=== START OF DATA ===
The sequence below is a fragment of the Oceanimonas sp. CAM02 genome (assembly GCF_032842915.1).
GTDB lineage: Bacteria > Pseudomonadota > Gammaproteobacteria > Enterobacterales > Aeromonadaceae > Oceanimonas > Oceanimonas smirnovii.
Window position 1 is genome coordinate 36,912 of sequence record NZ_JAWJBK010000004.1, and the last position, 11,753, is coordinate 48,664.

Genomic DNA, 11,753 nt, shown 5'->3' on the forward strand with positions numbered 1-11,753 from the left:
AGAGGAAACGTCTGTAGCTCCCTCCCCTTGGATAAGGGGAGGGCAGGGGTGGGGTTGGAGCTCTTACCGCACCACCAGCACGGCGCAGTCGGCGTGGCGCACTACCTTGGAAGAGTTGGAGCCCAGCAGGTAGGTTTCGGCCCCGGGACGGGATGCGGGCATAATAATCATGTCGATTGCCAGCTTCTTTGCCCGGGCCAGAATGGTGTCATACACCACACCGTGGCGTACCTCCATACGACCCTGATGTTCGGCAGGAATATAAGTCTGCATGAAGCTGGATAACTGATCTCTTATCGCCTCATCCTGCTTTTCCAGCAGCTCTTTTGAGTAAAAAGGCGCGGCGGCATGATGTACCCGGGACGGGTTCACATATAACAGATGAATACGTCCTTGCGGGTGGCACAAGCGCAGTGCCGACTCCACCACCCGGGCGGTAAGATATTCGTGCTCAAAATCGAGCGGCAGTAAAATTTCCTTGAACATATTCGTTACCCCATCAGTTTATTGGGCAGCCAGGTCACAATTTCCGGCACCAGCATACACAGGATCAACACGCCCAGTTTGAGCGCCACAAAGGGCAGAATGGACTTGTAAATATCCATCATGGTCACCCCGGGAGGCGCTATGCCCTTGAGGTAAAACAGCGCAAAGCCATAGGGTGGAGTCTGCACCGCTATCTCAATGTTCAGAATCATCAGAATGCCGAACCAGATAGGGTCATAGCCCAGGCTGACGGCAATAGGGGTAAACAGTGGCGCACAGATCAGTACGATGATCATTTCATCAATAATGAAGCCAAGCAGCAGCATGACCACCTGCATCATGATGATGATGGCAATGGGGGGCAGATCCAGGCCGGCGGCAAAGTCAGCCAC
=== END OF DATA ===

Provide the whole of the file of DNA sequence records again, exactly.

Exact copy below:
The sequence below is a fragment of the Oceanimonas sp. CAM02 genome (assembly GCF_032842915.1).
GTDB lineage: Bacteria > Pseudomonadota > Gammaproteobacteria > Enterobacterales > Aeromonadaceae > Oceanimonas > Oceanimonas smirnovii.
Window position 1 is genome coordinate 36,912 of sequence record NZ_JAWJBK010000004.1, and the last position, 11,753, is coordinate 48,664.

Genomic DNA, 11,753 nt, shown 5'->3' on the forward strand with positions numbered 1-11,753 from the left:
AGAGGAAACGTCTGTAGCTCCCTCCCCTTGGATAAGGGGAGGGCAGGGGTGGGGTTGGAGCTCTTACCGCACCACCAGCACGGCGCAGTCGGCGTGGCGCACTACCTTGGAAGAGTTGGAGCCCAGCAGGTAGGTTTCGGCCCCGGGACGGGATGCGGGCATAATAATCATGTCGATTGCCAGCTTCTTTGCCCGGGCCAGAATGGTGTCATACACCACACCGTGGCGTACCTCCATACGACCCTGATGTTCGGCAGGAATATAAGTCTGCATGAAGCTGGATAACTGATCTCTTATCGCCTCATCCTGCTTTTCCAGCAGCTCTTTTGAGTAAAAAGGCGCGGCGGCATGATGTACCCGGGACGGGTTCACATATAACAGATGAATACGTCCTTGCGGGTGGCACAAGCGCAGTGCCGACTCCACCACCCGGGCGGTAAGATATTCGTGCTCAAAATCGAGCGGCAGTAAAATTTCCTTGAACATATTCGTTACCCCATCAGTTTATTGGGCAGCCAGGTCACAATTTCCGGCACCAGCATACACAGGATCAACACGCCCAGTTTGAGCGCCACAAAGGGCAGAATGGACTTGTAAATATCCATCATGGTCACCCCGGGAGGCGCTATGCCCTTGAGGTAAAACAGCGCAAAGCCATAGGGTGGAGTCTGCACCGCTATCTCAATGTTCAGAATCATCAGAATGCCGAACCAGATAGGGTCATAGCCCAGGCTGACGGCAATAGGGGTAAACAGTGGCGCACAGATCAGTACGATGATCATTTCATCAATAATGAAGCCAAGCAGCAGCATGACCACCTGCATCATGATGATGATGGCAATGGGGGGCAGATCCAGGCCGGCGGCAAAGTCAGCCAC